Inclusive and diverse workplaces have become an attention-grabbing issue, particularly given the added momentum of increased focus on ESG in recent years. But financial services firms have a particular incentive to take notice.
Studies show that a diverse leadership team can enhance performance and reduce the risk of misconduct penalties for financial firms in particular. According to a study from City University of London, banks with more female directors face lower and less frequent fines for misconduct, saving those institutions about £5.7 million on average. That’s a massive incentive to diversify leadership.
In other words, promoting inclusion and diversity within a firm’s leadership team provides firms with a tangible benefit beyond appeasing investors. But if the boost to profit and loss isn’t sufficient motivation, regulators are increasingly emphasising diversity as a step toward addressing potentially toxic corporate culture.
In this post, we’ll explore how diversity, equity and inclusion (DE&I) benefits firms and how regulators are enforcing diversity benchmarks.
Studies reveal less risk and better performance with more diversity and inclusion
The argument in favor of increasing diversity is not new, nor is it a mere tag-along to the uptick in focus on socially progressive initiatives. In fact, there is an abundance of research demonstrating the quantifiable benefits to firms that facilitate diverse leadership.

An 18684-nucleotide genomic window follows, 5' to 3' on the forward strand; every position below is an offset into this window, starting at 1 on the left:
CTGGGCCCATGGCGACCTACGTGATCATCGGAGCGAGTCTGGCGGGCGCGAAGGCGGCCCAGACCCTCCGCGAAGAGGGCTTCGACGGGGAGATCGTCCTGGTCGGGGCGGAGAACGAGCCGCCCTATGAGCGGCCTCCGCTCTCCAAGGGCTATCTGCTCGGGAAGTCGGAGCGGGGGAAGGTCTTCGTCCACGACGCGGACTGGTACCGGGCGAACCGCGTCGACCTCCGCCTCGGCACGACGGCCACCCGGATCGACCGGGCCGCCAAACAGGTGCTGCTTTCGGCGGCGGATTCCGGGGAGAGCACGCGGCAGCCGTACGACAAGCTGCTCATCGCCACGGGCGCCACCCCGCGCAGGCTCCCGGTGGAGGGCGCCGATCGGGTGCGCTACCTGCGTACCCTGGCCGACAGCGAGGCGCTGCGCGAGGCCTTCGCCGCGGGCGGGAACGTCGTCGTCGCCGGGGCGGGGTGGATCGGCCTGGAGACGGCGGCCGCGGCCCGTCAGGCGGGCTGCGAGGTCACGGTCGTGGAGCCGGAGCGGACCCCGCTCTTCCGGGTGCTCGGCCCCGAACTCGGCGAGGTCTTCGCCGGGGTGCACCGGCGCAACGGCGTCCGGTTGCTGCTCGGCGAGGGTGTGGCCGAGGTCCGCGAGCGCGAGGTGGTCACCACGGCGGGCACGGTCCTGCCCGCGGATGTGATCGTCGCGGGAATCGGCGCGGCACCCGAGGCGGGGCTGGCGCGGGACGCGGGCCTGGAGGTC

As mentioned above, gender diversity has been shown to have a causative link to performance; but other less-researched types of diversity also make a demonstrable difference. A recent study by McKinsey showed that top-quartile companies for racial and ethnic inclusion outperformed their fourth-quartile counterparts by 36% in profitability.However, a 2020 benchmarking report by the European Banking Authority (EBA) found that firms have not internalised these benefits with action. Over 40% of institutions still had not adopted a diversity policy, and two-thirds of boards were exclusively male and predominantly white. At the time of writing, financial services ranks as one of Europe’s worst industries for gender pay gaps—an imbalance that regulators are working to correct.
Regulators are taking action to ensure diverse, inclusive leadership
Disclosure of corporate DE&I policies is largely voluntary for now, but that is changing. Regulators across jurisdictions are taking action to keep firms accountable to the goal of increased diversity.
Mandatory pay gap reporting is already required in some jurisdictions, highlighting where such gaps exist and prompting firms to address them in the face of investor scrutiny. The European Commission’s Gender Equality Strategy includes both pay transparency measures and gender balance targets on company boards by June 2026.
Some member states have already taken steps to promote diversity. The Central Bank of Ireland published its first gender pay gap analysis in 2018, paving the way for other banks and financial institutions to follow suit. Their governing board has three women out of ten total members and a fairly diverse management mix, with 49% female leadership among division heads.